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HSBC tightens palm oil policy- First step towards an improved environmental and social investment criteria.

In response to pressure from bank customers, HSBC1 has decided to tighten its palm oil policy to be consistent with agreements regarding “ No Deforestation, No Peat and No Exploitation (NDPE)” .

The bank continues to insist that it did not contravene its policy when it invested in destructive palm oil companies, such as Noble Group and POSCO Daewoo, which were participating in illegal rainforest clearance. In a statement provided by the bank2 they acknowledge that the “finance sector can play a greater role” and that they recognise “public concern on this issue”.

The tighter policy approach for palm oil is welcomed, and considered to be a good first step. However on the impetus of this decision, policy strengthening for human rights, labour and other human rights concerns must also be increased. The palm oil industry is also severely at risk of labour rights violations, which HSBC must also consider. Continued monitoring of HSBCs implementation of this policy is also required.

The pressure by 30,000 HSBC customers and the 90,000 members of the wider public in relation to this issue has resulted in improved palm oil policies for HSBC. It clearly demonstrates a demand from bank customers that banks act in a more environmentally and socially ethical manner. HSBC still has a way to go in regard to human rights considerations related to investments in controversial companies.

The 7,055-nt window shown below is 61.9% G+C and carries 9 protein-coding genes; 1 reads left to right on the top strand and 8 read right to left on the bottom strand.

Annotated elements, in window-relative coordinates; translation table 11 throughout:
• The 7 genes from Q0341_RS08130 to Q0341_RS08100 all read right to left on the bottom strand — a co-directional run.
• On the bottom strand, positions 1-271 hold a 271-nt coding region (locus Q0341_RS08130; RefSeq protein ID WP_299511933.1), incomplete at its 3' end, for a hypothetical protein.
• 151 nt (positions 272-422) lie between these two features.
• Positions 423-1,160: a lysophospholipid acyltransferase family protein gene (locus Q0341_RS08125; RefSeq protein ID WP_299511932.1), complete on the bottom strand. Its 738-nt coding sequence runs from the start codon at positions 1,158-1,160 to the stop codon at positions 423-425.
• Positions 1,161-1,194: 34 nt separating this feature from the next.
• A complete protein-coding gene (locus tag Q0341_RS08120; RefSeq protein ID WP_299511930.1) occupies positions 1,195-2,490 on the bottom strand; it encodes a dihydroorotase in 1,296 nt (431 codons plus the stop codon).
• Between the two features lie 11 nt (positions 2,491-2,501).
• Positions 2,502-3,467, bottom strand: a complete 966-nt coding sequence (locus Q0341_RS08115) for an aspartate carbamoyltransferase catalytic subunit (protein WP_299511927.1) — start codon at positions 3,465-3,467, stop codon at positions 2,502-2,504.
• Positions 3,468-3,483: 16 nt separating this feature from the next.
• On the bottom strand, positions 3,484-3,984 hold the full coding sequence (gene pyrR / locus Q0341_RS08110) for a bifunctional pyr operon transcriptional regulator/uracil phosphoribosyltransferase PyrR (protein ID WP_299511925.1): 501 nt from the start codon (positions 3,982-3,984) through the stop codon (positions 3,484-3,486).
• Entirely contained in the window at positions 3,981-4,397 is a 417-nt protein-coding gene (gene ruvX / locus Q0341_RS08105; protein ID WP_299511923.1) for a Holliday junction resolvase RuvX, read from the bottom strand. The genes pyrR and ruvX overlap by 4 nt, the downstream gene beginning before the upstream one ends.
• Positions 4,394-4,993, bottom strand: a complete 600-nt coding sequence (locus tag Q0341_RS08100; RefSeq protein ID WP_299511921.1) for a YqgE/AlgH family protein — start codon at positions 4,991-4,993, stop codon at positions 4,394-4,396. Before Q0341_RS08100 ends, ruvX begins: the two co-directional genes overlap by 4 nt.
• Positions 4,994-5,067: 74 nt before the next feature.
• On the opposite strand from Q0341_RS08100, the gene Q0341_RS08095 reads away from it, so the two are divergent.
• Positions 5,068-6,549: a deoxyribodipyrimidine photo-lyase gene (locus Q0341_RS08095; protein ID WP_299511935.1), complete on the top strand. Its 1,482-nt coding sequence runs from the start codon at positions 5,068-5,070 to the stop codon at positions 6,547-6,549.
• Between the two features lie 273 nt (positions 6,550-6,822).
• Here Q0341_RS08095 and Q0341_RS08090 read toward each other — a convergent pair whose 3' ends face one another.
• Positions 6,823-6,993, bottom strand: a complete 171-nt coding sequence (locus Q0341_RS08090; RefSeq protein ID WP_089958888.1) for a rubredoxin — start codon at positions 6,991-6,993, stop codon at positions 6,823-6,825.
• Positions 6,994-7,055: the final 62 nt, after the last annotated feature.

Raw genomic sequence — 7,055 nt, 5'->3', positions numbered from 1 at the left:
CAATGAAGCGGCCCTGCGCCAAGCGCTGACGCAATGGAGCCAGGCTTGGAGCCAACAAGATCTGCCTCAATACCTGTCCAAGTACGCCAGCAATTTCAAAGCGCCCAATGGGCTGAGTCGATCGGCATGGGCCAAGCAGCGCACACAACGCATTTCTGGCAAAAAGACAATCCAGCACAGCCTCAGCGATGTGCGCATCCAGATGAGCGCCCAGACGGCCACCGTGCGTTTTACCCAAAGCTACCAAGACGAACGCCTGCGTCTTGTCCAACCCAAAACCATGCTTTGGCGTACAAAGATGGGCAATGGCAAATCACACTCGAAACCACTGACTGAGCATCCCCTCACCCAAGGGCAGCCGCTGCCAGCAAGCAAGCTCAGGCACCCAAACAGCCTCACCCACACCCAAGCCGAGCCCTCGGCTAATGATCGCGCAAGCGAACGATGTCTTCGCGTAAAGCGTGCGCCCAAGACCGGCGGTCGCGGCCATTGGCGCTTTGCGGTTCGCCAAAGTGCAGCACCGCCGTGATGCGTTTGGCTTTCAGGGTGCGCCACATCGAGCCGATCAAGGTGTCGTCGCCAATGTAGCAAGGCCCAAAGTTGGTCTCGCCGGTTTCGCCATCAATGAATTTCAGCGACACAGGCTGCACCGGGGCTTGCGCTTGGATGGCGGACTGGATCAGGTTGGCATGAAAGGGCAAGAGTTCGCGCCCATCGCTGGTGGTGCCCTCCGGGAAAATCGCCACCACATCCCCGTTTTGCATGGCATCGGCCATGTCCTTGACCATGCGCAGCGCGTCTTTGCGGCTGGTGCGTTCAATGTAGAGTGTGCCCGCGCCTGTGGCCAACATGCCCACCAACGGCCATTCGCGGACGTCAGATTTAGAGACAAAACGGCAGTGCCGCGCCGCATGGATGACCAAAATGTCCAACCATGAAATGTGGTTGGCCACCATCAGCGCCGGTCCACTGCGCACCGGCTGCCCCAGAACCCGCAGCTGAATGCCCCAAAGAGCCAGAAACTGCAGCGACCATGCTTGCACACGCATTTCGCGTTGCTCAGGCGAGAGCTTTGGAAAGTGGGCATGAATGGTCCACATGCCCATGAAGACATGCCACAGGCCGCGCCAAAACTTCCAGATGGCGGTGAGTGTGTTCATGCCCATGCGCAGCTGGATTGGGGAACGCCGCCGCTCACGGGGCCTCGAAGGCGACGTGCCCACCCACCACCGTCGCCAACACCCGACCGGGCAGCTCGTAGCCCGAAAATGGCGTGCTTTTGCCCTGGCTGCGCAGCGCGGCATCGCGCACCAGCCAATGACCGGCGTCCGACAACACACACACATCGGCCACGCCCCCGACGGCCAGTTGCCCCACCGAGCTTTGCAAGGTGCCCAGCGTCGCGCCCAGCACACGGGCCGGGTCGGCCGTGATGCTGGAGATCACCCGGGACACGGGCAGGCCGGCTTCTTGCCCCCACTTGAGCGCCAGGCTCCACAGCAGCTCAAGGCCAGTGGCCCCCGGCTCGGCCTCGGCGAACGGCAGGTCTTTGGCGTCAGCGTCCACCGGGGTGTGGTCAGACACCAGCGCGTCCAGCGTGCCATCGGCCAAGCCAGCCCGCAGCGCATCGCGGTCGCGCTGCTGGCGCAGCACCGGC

The fifth edition of our Dirty Profits report3 shows a clear lack of commitment by HSBC -both in policy and practice- to take into account social and environmental issues. In the 2017 report, HSBC was the largest lender to controversial companies and the largest provider of shares and bonds. This includes companies such as Freeport-McMoRan, the pharma company Mylan Inc, and arms producing companies Hanwha Corp and Leonardo. HSBC’s investments in controversial companies extends also to previous editions of the Dirty Profits report, in 2016 HSBC had provided financings to the likes of ExxonMobil and prior to that Barrick Gold, Glencore and Royal Dutch Shell. It is clear that HSBC must improve its broader commitment to environmental and social concerns in both policy and practice.

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